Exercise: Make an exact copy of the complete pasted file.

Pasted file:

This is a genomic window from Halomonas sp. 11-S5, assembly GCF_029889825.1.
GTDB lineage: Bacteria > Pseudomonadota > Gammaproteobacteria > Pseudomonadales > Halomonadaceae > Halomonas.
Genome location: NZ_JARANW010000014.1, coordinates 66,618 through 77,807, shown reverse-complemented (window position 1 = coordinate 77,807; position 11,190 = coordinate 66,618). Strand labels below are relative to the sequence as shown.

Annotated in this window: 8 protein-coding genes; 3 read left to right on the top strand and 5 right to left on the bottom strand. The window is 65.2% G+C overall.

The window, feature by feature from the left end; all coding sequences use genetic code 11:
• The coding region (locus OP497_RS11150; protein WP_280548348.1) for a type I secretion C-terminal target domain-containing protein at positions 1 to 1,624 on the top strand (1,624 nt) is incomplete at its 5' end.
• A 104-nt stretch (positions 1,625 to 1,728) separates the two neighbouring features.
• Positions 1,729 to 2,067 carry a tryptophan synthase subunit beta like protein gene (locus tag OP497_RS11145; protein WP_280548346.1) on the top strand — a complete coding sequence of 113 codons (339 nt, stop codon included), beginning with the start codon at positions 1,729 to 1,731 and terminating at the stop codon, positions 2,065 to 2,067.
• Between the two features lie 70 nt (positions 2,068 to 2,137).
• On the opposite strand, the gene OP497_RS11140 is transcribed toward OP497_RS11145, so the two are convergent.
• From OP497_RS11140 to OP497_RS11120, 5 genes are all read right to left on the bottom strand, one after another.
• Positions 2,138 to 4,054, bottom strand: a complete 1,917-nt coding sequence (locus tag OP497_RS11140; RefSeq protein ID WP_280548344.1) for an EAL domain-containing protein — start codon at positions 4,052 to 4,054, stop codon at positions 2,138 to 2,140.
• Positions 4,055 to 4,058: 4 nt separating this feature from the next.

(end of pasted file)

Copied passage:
This is a genomic window from Halomonas sp. 11-S5, assembly GCF_029889825.1.
GTDB lineage: Bacteria > Pseudomonadota > Gammaproteobacteria > Pseudomonadales > Halomonadaceae > Halomonas.
Genome location: NZ_JARANW010000014.1, coordinates 66,618 through 77,807, shown reverse-complemented (window position 1 = coordinate 77,807; position 11,190 = coordinate 66,618). Strand labels below are relative to the sequence as shown.

Annotated in this window: 8 protein-coding genes; 3 read left to right on the top strand and 5 right to left on the bottom strand. The window is 65.2% G+C overall.

The window, feature by feature from the left end; all coding sequences use genetic code 11:
• The coding region (locus OP497_RS11150; protein WP_280548348.1) for a type I secretion C-terminal target domain-containing protein at positions 1 to 1,624 on the top strand (1,624 nt) is incomplete at its 5' end.
• A 104-nt stretch (positions 1,625 to 1,728) separates the two neighbouring features.
• Positions 1,729 to 2,067 carry a tryptophan synthase subunit beta like protein gene (locus tag OP497_RS11145; protein WP_280548346.1) on the top strand — a complete coding sequence of 113 codons (339 nt, stop codon included), beginning with the start codon at positions 1,729 to 1,731 and terminating at the stop codon, positions 2,065 to 2,067.
• Between the two features lie 70 nt (positions 2,068 to 2,137).
• On the opposite strand, the gene OP497_RS11140 is transcribed toward OP497_RS11145, so the two are convergent.
• From OP497_RS11140 to OP497_RS11120, 5 genes are all read right to left on the bottom strand, one after another.
• Positions 2,138 to 4,054, bottom strand: a complete 1,917-nt coding sequence (locus tag OP497_RS11140; RefSeq protein ID WP_280548344.1) for an EAL domain-containing protein — start codon at positions 4,052 to 4,054, stop codon at positions 2,138 to 2,140.
• Positions 4,055 to 4,058: 4 nt separating this feature from the next.